(1) This is a revisio application by two persons Amrut and Madhy, whose convictions by the Judge-Magistrate, Bhandara, under section 360, Indian Penal Code were altered y the Sessions Judge, Bhandara, to ones under section 411, Indian Penal Code. The sentence of each accused was reduced from two and a half years' rigorous imprisonment to one year's rigorous imprisonment.
(2) According to the prosecution, the property of two brothers Mahadeo and Ganpat, living in the same house at Ghodezari was stolen on 25-1-57. There are concurrent finding of both the Courts below that their property was stolen and this finding is not challenged. The convicition of the applicants, it I conceded by the learned counsel for the State, rested entirely on the statements made by them under section 27 of the Evidence Act, leading to discovery of part of the stolen property. Madhya made a statement whereby he agreed to discover property which ad beeb buried on a dhura in his field, and accordingly a box containing ornaments was found buried at the spot. In pursuance of the statement made by Amrut cash was found in his house. Both the Courts below have held that cash had been identified and proved to be stolen property stolen at the time of the offence. They also held that the ornaments found in the field of Madhya were proved to be stolen property. The conviction of Amrut and Madhya therefore rests on these items of evidence only and this fact is conceded by Mr. Abhyankar, learned counsel for the State.
(3) In revision. however, it is contended that these statements are inadmissible because they were made as a result of harassment and continuous interrogation for several hours and therefore the statements are involuntary and are inadmissible in evidence. In his judgment the learned Sessions Judge has observed:
'This witness (Kashinath) has stated in para 7 of his evidence that the appellant Madhya was with the PSI from 5 P.M. to 12 midnigt and furing that period the PSI was questioning him and during till 12 midnigt, Madhya was not admitting anything. But at 12 midnight, he admitted that he had kept concealed the stoled ornaments in his field, and that he would point them out. He had also come out with a strange statement that after that he went for meals and returned after to hours and even at that time, the questioning of Madhya by the PSI was going on, and that nobody had slept that night up to 7 a.m. next day. As per his version, Amrit as called on the next day, and he as questioned for one day, and that his questioning also ent on till next morning.'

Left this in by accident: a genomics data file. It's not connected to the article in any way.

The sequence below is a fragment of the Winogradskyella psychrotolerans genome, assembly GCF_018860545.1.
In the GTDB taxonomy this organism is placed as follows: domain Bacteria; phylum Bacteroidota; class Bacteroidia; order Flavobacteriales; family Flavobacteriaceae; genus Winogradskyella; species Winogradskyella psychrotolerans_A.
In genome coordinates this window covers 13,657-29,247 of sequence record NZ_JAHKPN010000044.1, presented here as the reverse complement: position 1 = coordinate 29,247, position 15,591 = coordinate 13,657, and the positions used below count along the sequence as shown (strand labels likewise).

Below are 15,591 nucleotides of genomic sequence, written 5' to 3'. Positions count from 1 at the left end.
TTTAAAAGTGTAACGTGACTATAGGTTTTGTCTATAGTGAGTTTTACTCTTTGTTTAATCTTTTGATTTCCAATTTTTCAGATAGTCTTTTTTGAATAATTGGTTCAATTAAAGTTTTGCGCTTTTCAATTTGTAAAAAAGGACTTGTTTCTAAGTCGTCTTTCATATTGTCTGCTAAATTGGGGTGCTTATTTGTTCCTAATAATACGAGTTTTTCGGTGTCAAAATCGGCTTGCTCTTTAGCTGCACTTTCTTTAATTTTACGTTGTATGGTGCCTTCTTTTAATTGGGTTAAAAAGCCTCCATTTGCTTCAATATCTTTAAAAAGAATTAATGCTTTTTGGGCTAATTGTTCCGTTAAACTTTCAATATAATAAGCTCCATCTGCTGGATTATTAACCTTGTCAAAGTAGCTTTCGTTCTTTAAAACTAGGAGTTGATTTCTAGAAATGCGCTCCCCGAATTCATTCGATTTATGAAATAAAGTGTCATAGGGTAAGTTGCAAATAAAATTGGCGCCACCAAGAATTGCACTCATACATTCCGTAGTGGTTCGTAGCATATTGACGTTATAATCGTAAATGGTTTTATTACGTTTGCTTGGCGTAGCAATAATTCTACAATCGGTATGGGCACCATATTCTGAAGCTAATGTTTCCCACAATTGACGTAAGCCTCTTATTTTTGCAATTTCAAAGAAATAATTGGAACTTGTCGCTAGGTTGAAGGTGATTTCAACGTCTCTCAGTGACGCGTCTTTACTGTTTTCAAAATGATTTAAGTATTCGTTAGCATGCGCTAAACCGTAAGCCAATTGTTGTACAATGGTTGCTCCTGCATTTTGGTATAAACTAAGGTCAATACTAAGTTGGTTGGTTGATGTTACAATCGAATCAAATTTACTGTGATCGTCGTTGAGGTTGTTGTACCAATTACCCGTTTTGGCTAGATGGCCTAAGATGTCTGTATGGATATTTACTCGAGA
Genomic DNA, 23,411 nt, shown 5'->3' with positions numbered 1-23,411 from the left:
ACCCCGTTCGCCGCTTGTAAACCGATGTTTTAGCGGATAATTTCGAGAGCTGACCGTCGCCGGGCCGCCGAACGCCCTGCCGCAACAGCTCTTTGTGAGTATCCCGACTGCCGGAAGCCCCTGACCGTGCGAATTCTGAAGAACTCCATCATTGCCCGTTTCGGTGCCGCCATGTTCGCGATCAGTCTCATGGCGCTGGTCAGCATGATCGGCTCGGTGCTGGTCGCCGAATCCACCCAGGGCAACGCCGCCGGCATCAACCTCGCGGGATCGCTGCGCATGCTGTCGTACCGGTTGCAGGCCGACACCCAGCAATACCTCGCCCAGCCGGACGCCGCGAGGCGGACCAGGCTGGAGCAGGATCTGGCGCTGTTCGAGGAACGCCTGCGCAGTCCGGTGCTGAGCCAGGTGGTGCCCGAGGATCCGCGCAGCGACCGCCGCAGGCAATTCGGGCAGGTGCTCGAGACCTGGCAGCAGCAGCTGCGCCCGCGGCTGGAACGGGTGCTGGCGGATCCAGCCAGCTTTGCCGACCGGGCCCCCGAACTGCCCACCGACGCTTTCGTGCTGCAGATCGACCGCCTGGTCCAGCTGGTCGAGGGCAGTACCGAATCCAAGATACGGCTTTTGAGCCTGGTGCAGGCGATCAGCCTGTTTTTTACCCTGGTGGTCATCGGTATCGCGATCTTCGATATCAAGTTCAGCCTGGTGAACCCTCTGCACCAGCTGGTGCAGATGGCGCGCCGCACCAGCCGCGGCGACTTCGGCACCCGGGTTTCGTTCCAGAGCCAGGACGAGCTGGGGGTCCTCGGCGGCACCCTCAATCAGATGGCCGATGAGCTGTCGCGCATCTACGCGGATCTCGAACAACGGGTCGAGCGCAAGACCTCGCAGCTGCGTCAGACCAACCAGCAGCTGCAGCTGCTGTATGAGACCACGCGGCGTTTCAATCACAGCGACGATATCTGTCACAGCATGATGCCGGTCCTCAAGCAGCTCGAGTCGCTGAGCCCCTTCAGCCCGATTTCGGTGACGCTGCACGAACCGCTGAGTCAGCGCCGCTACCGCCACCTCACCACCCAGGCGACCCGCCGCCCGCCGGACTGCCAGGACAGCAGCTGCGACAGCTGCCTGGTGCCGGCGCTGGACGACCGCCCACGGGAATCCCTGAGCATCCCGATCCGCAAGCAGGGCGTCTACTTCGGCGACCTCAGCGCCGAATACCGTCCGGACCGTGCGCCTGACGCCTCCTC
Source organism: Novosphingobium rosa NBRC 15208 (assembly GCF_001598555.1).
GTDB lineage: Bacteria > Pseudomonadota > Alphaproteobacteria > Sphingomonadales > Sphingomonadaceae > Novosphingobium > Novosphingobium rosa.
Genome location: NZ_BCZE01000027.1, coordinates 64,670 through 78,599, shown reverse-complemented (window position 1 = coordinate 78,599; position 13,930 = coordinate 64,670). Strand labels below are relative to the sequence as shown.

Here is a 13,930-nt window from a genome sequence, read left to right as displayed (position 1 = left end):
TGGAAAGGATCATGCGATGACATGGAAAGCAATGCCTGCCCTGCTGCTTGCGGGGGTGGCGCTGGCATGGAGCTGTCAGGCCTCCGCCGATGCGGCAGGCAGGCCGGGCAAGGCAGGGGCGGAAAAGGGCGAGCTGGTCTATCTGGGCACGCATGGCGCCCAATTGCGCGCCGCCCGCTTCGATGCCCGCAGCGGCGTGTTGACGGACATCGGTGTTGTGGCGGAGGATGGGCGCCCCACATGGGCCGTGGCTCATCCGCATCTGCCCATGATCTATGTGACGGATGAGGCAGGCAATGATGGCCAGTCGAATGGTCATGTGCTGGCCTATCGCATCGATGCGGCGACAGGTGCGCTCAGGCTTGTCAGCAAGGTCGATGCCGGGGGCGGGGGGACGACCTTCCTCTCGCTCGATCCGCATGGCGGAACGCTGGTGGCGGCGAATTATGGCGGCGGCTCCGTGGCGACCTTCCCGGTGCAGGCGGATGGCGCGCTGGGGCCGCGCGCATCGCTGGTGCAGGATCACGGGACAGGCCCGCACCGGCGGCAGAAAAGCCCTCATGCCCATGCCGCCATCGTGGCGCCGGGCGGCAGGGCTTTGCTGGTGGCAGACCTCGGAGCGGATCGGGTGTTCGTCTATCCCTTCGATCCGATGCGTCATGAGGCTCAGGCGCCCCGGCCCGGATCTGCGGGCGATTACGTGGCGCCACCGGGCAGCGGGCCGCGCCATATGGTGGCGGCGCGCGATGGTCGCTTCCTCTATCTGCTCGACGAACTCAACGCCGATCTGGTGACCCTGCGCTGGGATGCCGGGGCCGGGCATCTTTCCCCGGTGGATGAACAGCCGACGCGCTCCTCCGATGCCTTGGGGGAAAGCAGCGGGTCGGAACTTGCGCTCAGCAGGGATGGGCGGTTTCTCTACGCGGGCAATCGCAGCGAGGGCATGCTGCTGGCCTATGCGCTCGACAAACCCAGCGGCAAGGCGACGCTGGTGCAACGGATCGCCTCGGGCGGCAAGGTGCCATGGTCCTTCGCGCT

It is contended that the prosecution witness Kashinath (P. W. 1) is the brother's cousin of the wife of Ganpat whose property had been stolen. The learned Sessions Judge, whose attention was drawn o In re, Chinna Papiah AIR 1940 Mad 136 and Public Proescutor v. Munigan AIR 1941 Mad 359, held that these cases were inapplicable in view of the special circumstances prevailing in Madras because in Madras State there was a rule (rule 303) in the Madras Police Executive Orders which runs thus:
'This practice of resorting to persuasion, trickery, or opression to induce any accused person to confess is prohibited. It is right that the police, when they are endeavouring to discover the author of crime, should make inquiries of, or put questions to, any persn from whom they think they can obtain useful information. But when once an accused person has been arrested, while they may, and indeed should listen to any statement which he may voluntarily make they are strictly forbidden to interrogate him or press him to make a statement.'
These principles are not new; a similar view has bee taken in some English cases. In R. v. Knight and Thayre (1905) 20 Cox CC 711 , it was observed as follows:
'It is, I think, clear that a police officer or anyone whose duty it is to inquire into alleged offences, may question persons likely to be ablt to give him information, and that, whether he suspects them or not, provided that he has not already mad up his mind to take them into custody. When he has taken anyone into custody, and also before doing so when he has already decided to make the charge, he ought not to question the prisoner. A magistrate or Judge cannot do it, and a police officer certainly has no more right to do so. I am not aware of any distinct rule of evidence that if such improper questions are asked the answers to them are inadmissible, but there is clear authority for saying that the Judge at the trial may in his discretion refuse to allow the anser to be given in evidence, and in my opinion that is the right course to pursue'.
In R. v. Histed (1898) 19 Cox CC 16 , it was observed thus: